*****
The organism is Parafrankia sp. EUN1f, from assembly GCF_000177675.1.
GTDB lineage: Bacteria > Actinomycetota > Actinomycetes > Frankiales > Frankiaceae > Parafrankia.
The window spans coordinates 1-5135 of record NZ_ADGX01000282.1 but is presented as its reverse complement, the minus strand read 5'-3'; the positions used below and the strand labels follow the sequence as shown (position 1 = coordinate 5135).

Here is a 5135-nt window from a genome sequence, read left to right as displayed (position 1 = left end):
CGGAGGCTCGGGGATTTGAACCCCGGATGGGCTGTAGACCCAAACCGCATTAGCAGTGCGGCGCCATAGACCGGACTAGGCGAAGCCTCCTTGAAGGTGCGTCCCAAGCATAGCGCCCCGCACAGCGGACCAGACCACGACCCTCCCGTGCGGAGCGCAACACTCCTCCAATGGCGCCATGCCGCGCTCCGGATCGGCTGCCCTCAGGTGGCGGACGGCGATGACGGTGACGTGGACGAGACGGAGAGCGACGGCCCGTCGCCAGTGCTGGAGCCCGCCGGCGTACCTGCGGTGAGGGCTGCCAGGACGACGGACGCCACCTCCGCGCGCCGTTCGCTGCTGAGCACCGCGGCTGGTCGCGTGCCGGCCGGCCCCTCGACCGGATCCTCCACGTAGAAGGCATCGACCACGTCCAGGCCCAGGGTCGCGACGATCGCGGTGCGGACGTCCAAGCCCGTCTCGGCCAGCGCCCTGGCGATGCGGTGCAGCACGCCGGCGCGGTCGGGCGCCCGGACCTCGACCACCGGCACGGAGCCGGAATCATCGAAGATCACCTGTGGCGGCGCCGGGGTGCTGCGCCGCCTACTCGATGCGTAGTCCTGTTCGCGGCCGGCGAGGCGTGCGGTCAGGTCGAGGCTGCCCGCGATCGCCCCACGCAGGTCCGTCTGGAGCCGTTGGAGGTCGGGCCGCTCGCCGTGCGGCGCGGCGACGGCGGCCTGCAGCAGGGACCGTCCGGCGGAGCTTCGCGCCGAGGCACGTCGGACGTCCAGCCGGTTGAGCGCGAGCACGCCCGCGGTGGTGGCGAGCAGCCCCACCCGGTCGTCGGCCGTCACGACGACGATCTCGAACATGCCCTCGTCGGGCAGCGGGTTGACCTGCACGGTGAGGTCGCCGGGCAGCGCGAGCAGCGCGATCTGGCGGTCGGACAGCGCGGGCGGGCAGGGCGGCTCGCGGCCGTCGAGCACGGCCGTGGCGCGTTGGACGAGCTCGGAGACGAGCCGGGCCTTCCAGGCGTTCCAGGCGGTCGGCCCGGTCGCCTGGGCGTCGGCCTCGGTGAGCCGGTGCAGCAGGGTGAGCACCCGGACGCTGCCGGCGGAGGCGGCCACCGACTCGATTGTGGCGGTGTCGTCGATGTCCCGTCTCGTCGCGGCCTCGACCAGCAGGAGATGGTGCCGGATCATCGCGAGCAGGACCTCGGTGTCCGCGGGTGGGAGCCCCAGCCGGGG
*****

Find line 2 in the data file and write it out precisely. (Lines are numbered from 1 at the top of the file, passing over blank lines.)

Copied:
GTDB lineage: Bacteria > Actinomycetota > Actinomycetes > Frankiales > Frankiaceae > Parafrankia.